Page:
Flammable Gas Monitoring in Single Solvent Chemical Applications

When selecting an analyzer, it’s always a good idea to enlist the advice of a specialist in the field. Do not assume that “one size fits all” or that the analyzer which was correct for a previous job will also be the right choice for another application. The specific details of each application need to be examined closely to prevent disaster, especially in the complex chemical environment.

Monitoring the Area of Chemical Facilities

Hazardous gases or vapor-producing liquids are transported, used and stored in the production plant of chemical facilities. In any of these operations there exists the possibility that the hazardous gases or liquids could accidentally leak or spill into the surrounding area.

PPM Monitoring in Real Life

For the past couple weeks we discussed PPM monitoring in chemical processes; in both Carbon Beds and Oxidizers. This week let's look at a real life solvent recovery application:

PPM Monitoring in Oxidizers

In continuation with last week’s discussion on regulations required in the chemical industry, incineration is another way to bring exhaust emissions in line with regulations.

PPM Monitoring in Carbon Beds

Regulations require the chemical industry to continuously monitor VOC emissions and report their compliance status. VOC abatement systems are used to bring exhaust emissions in line with those regulations. Carbon adsorption beds are frequently used in chemical production to control VOC’s by capturing and recycling solvents.

Flame Ionization Detectors (FIDs) are used to monitor the carbon bed exhausts for solvent breakthrough and to control the switching of the carbon beds when they have become saturated.

BTU Monitoring in Flare Stacks

Waste products are collected from various processes around the chemical facility and are sent to a flare stack for destruction. EPA code 60.18 states for optimum combustion efficiency of the stack the waste stream must run at a minimum heating value of between 300-450 BTU/ft3.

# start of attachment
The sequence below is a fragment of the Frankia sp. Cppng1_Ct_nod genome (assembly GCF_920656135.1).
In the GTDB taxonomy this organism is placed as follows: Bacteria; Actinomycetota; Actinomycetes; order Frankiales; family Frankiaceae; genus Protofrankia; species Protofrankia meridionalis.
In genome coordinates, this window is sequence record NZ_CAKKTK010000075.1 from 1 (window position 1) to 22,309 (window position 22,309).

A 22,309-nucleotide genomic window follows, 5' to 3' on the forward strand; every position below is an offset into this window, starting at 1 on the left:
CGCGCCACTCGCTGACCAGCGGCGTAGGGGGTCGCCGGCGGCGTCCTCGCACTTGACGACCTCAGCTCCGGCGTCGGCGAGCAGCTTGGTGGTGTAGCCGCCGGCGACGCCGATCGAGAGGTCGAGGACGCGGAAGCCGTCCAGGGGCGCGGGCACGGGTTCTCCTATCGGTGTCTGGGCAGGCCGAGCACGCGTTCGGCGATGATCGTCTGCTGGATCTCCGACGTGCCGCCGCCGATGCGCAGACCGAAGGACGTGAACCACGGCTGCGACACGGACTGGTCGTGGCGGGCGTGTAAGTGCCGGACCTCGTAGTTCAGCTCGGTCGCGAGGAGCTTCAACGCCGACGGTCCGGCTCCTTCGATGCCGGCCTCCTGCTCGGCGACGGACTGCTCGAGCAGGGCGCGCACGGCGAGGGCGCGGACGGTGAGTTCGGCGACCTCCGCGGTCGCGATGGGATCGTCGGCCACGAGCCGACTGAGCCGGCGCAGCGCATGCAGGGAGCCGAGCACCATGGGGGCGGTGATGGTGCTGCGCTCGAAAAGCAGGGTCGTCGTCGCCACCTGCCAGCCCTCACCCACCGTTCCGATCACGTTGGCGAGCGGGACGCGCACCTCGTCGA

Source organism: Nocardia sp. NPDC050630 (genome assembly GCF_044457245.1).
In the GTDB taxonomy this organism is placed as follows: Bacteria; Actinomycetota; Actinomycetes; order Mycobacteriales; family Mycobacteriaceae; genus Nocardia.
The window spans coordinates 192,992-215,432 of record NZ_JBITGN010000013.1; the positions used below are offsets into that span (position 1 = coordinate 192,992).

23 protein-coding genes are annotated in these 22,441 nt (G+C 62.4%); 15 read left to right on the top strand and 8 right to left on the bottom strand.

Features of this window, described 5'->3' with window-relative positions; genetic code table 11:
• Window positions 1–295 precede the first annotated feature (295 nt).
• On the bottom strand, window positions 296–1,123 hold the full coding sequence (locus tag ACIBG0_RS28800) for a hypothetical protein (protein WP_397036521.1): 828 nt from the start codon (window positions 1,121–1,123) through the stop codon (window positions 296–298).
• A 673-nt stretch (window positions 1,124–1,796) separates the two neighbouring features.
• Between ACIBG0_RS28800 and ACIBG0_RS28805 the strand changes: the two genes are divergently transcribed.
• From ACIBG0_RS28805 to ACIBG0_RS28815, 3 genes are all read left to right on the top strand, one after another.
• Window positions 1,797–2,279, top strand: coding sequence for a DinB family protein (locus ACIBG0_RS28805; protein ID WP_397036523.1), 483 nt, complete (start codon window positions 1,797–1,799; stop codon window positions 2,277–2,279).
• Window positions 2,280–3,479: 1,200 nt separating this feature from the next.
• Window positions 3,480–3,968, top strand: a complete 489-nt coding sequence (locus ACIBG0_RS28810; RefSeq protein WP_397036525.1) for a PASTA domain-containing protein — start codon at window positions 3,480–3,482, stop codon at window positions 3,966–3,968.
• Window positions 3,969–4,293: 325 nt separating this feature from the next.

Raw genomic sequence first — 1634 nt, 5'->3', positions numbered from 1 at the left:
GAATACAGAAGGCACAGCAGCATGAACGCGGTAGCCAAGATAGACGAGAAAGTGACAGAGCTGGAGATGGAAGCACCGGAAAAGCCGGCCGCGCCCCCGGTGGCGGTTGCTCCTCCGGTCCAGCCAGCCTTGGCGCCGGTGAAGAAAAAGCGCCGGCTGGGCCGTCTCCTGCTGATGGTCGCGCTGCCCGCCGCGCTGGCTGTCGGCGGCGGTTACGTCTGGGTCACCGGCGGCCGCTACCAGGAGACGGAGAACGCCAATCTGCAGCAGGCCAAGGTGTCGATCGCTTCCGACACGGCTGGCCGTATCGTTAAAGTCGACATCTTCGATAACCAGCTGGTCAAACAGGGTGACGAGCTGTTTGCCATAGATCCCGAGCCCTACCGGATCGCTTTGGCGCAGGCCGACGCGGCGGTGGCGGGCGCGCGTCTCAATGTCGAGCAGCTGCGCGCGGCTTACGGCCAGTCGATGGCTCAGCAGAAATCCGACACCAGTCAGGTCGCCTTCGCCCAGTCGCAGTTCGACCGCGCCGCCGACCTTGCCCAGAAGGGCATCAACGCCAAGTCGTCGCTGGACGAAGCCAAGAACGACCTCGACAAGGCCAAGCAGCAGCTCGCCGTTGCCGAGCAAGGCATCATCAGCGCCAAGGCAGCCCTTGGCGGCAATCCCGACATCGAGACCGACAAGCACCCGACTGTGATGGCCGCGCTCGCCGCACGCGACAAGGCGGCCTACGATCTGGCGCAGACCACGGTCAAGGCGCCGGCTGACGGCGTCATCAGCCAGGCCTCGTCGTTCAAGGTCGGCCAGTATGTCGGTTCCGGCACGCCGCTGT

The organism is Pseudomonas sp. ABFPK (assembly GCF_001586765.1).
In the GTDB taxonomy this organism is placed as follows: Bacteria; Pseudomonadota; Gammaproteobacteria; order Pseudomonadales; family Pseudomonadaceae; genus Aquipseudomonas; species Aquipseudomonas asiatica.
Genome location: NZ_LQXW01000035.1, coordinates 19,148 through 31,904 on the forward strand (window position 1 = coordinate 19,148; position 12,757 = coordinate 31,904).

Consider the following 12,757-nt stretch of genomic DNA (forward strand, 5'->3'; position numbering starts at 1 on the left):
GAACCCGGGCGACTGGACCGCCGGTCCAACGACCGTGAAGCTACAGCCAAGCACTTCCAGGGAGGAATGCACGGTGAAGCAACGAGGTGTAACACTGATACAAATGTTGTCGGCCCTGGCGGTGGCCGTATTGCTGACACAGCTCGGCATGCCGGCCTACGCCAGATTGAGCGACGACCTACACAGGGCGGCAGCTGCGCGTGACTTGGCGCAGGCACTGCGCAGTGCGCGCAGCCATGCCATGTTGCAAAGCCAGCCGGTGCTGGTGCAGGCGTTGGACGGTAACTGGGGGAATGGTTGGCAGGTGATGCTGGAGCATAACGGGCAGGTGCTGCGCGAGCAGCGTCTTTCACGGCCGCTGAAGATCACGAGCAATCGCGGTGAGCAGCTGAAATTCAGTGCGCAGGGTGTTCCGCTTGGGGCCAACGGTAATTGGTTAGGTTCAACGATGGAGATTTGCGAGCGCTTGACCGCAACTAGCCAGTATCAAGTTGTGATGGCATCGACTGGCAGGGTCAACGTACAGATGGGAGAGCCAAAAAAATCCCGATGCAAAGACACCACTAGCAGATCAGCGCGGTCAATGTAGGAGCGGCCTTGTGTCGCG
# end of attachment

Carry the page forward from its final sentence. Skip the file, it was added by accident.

Continuous monitoring of the waste stream is necessary to:

Chemical Processes in Real Life

For the past couple weeks we've discussed LFL monitoring in chemical processes, the WHY & the HOW. Now let's see WHAT some real life examples look like (hint…they all have a common theme, they NEED an analyzer that can handle the uniquely tough chemical environment!):

Saving Money in a Chemical Facility

Chemical facilities use a variety of hazardous gases and solvents in their production processes. Danger is present when hazardous buildup of flammable vapors in the atmosphere gets rich enough to ignite or explode. The National Fire Protection Association (NFPA) establishes fire safety standards, including standards for safe operation of processes. 

LFL Monitoring in Ovens, Dryers, and Incinerators

Many chemical processes involve coating a product with a flammable solvent or mixture of solvents and then heating them in a dryer, batch oven, reactor or other source. The solvents evaporate off in the heating process and are directed to an incinerator for destruction, leaving behind the finished product.

In addition to the solvents, the atmosphere may also contain moisture, halogenated hydrocarbons, silicones and other unknown substances.

Danger is present when hazardous buildup of flammable vapors in the atmosphere gets rich enough to ignite or explode.

Application Spotlight: Chemical Processes

Chemical facilities use a variety of hazardous gases and solvents in their production processes. Whenever these substances are transported, processed or stored, the potential risks are high for hazardous conditions. These substances must be continuously monitored to protect personnel and facilities from accidental releases or leakage.

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